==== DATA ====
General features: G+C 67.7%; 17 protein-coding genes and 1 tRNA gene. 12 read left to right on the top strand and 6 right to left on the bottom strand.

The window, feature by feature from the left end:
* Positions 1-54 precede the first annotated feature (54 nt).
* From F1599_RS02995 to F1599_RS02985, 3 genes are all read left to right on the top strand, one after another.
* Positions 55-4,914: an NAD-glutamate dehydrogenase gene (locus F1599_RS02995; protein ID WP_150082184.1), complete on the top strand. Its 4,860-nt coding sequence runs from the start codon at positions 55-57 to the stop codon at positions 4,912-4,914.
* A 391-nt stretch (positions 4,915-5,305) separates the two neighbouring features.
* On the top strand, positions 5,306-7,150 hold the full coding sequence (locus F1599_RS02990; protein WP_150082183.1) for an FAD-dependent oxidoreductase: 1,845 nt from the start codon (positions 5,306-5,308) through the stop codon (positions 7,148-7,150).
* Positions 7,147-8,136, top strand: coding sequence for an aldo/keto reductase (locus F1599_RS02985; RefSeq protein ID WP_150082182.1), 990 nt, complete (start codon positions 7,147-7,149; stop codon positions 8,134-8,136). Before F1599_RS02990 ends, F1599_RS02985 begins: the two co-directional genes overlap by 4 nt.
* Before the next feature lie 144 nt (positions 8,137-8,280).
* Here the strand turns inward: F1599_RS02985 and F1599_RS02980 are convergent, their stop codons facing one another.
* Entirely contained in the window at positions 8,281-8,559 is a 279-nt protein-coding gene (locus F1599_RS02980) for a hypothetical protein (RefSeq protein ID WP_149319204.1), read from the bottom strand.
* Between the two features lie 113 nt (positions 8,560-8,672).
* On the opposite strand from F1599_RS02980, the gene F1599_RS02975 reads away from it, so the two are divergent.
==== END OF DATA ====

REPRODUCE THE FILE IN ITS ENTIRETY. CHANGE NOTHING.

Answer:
General features: G+C 67.7%; 17 protein-coding genes and 1 tRNA gene. 12 read left to right on the top strand and 6 right to left on the bottom strand.

The window, feature by feature from the left end:
* Positions 1-54 precede the first annotated feature (54 nt).
* From F1599_RS02995 to F1599_RS02985, 3 genes are all read left to right on the top strand, one after another.
* Positions 55-4,914: an NAD-glutamate dehydrogenase gene (locus F1599_RS02995; protein ID WP_150082184.1), complete on the top strand. Its 4,860-nt coding sequence runs from the start codon at positions 55-57 to the stop codon at positions 4,912-4,914.
* A 391-nt stretch (positions 4,915-5,305) separates the two neighbouring features.
* On the top strand, positions 5,306-7,150 hold the full coding sequence (locus F1599_RS02990; protein WP_150082183.1) for an FAD-dependent oxidoreductase: 1,845 nt from the start codon (positions 5,306-5,308) through the stop codon (positions 7,148-7,150).
* Positions 7,147-8,136, top strand: coding sequence for an aldo/keto reductase (locus F1599_RS02985; RefSeq protein ID WP_150082182.1), 990 nt, complete (start codon positions 7,147-7,149; stop codon positions 8,134-8,136). Before F1599_RS02990 ends, F1599_RS02985 begins: the two co-directional genes overlap by 4 nt.
* Before the next feature lie 144 nt (positions 8,137-8,280).
* Here the strand turns inward: F1599_RS02985 and F1599_RS02980 are convergent, their stop codons facing one another.
* Entirely contained in the window at positions 8,281-8,559 is a 279-nt protein-coding gene (locus F1599_RS02980) for a hypothetical protein (RefSeq protein ID WP_149319204.1), read from the bottom strand.
* Between the two features lie 113 nt (positions 8,560-8,672).
* On the opposite strand from F1599_RS02980, the gene F1599_RS02975 reads away from it, so the two are divergent.